The next reunion was, well, via SMS only. =(

Mayor Calex and his convoy drove us home. On our way home, I remembered having kept the cellphone number of someone else from my past: Ka Danilo Balao.

I never thought that I’d be able to communicate with a dear comrade in Ka Dan. He is from the Ybanag tribe of the northern lands. We were both socialist activists during our college days, members of the militant Liga ng Sosyalistang Kabataan (in political solidarity with the Sosyalistang Partido ng Paggawa). Me, Danilo, and a host of other socialist youth shared each other’s tribulations, joys, hunger, and sufferings. Like my Parañaque boys, we at LSK were also a bad bunch (giving the League of Filipino Students some headache which they deserved). Aaaahhh, the days of yore! I really stopped growing when I reached 30 years of age!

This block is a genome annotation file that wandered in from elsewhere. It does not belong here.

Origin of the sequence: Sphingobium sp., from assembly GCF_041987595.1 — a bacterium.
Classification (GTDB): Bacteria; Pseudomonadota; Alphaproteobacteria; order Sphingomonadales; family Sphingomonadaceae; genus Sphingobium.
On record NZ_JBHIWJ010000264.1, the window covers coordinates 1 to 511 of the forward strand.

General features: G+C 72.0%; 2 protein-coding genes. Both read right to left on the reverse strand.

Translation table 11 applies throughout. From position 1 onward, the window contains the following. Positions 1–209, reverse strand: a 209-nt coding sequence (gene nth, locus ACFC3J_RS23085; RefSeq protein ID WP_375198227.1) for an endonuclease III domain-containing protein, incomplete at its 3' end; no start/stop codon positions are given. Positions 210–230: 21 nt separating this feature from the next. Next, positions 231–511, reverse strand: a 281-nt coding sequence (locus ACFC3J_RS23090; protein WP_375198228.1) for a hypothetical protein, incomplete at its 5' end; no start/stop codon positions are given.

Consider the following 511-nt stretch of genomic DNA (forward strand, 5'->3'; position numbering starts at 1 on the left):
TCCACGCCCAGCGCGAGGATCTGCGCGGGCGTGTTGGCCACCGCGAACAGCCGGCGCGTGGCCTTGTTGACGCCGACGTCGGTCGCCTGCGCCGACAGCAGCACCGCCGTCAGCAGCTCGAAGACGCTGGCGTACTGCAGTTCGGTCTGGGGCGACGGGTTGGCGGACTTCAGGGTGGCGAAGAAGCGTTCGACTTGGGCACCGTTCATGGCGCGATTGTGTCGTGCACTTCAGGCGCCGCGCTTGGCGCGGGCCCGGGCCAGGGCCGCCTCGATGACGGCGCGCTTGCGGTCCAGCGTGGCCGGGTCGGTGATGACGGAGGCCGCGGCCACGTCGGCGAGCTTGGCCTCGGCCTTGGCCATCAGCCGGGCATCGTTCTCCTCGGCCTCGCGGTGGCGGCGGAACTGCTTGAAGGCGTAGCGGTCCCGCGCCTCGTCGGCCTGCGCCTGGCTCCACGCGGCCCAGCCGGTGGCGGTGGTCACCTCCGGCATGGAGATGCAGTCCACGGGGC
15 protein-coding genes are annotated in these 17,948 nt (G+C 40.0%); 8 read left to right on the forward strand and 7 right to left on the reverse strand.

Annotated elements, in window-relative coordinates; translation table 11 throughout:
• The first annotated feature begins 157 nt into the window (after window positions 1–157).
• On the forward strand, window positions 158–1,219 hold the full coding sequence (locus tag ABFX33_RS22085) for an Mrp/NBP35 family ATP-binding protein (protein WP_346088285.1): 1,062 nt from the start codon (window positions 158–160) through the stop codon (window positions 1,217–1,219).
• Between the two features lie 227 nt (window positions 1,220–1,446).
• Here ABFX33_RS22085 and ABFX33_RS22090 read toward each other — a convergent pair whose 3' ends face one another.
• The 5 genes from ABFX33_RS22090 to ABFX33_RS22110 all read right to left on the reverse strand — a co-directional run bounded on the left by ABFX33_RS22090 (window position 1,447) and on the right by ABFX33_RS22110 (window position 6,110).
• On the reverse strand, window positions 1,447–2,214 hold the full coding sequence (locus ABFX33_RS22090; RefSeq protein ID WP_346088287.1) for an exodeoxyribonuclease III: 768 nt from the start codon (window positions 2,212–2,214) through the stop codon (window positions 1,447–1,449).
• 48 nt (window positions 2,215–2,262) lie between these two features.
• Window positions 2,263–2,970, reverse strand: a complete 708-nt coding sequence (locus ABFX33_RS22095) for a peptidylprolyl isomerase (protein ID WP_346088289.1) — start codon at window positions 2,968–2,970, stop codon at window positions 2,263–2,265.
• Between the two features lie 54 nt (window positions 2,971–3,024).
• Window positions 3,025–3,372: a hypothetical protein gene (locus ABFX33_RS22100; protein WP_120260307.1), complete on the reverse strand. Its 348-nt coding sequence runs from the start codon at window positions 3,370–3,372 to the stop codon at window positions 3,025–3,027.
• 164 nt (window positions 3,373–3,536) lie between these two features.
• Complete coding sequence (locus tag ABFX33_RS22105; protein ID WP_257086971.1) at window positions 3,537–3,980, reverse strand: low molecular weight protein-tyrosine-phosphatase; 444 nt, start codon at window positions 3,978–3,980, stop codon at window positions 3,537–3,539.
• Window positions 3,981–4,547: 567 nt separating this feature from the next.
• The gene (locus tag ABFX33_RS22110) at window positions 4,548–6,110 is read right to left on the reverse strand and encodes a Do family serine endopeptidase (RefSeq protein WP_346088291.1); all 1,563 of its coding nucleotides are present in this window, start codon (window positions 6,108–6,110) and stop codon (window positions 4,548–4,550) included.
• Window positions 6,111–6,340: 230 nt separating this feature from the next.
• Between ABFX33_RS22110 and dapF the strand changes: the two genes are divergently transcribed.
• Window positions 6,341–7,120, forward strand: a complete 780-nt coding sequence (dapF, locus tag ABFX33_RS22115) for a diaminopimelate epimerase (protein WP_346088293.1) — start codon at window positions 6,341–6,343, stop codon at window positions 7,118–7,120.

I got his number several days ago from another long lost activist friend, mad chemist Allan Jay Q. Martírez (my “discoverer”!) whom I rediscovered in Mike Chanco’s / JB Lazarte’s (my other “discoverer”!) controversial website Flesh Asia Daily 3.0.

So here I print our text conversation:

PEPE: Danilo Balao
DANILO: Hu r u?
PEPE: Visit https://filipinoscribbles.wordpress.com and you will know, my old friend…
DANILO: Hav n0 tym searchin.. Y cant u say it n0w?
PEPE: Because I do not want the military to trace me. You know the drill, Ka Dan.
DANILO: Hahaha.. U.G.? Ur kidding me.. H0w can it pocbly be? Wat org?
PEPE: Mabuhay ang LIGA NG KOMUNISTANG KABATAAN!
DANILO: Damn! Is this true? Wer did u get my numbr?
PEPE: José Mario Alas Fans Club
DANILO: Hahaha! Yeah..! Wats crakin man? Wat happen 2 u? I’ve been searching u 4 d last 3 years. H0w did u realy get my numbr?